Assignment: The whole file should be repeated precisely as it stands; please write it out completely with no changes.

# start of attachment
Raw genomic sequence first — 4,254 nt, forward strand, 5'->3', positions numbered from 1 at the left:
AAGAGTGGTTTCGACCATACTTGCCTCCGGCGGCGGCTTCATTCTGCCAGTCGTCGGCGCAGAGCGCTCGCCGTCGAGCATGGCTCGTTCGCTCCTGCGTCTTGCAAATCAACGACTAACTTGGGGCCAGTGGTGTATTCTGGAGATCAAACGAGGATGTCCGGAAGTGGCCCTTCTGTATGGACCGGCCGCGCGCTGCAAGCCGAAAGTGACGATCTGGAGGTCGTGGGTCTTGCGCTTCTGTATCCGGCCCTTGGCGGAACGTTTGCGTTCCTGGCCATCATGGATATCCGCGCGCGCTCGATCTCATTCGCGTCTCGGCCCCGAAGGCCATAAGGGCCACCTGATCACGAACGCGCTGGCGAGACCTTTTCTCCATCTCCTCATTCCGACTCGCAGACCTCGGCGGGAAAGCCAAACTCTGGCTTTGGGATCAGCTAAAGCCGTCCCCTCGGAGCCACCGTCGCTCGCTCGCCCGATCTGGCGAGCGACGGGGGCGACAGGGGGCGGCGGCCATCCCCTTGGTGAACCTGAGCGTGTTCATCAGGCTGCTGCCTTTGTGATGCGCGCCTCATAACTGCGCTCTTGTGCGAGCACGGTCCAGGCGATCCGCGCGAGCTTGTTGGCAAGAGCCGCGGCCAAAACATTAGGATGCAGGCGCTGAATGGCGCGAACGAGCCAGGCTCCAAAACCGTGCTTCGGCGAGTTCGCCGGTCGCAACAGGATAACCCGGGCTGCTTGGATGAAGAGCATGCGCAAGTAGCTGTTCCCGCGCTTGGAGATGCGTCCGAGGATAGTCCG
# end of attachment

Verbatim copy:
Raw genomic sequence first — 4,254 nt, forward strand, 5'->3', positions numbered from 1 at the left:
AAGAGTGGTTTCGACCATACTTGCCTCCGGCGGCGGCTTCATTCTGCCAGTCGTCGGCGCAGAGCGCTCGCCGTCGAGCATGGCTCGTTCGCTCCTGCGTCTTGCAAATCAACGACTAACTTGGGGCCAGTGGTGTATTCTGGAGATCAAACGAGGATGTCCGGAAGTGGCCCTTCTGTATGGACCGGCCGCGCGCTGCAAGCCGAAAGTGACGATCTGGAGGTCGTGGGTCTTGCGCTTCTGTATCCGGCCCTTGGCGGAACGTTTGCGTTCCTGGCCATCATGGATATCCGCGCGCGCTCGATCTCATTCGCGTCTCGGCCCCGAAGGCCATAAGGGCCACCTGATCACGAACGCGCTGGCGAGACCTTTTCTCCATCTCCTCATTCCGACTCGCAGACCTCGGCGGGAAAGCCAAACTCTGGCTTTGGGATCAGCTAAAGCCGTCCCCTCGGAGCCACCGTCGCTCGCTCGCCCGATCTGGCGAGCGACGGGGGCGACAGGGGGCGGCGGCCATCCCCTTGGTGAACCTGAGCGTGTTCATCAGGCTGCTGCCTTTGTGATGCGCGCCTCATAACTGCGCTCTTGTGCGAGCACGGTCCAGGCGATCCGCGCGAGCTTGTTGGCAAGAGCCGCGGCCAAAACATTAGGATGCAGGCGCTGAATGGCGCGAACGAGCCAGGCTCCAAAACCGTGCTTCGGCGAGTTCGCCGGTCGCAACAGGATAACCCGGGCTGCTTGGATGAAGAGCATGCGCAAGTAGCTGTTCCCGCGCTTGGAGATGCGTCCGAGGATAGTCCG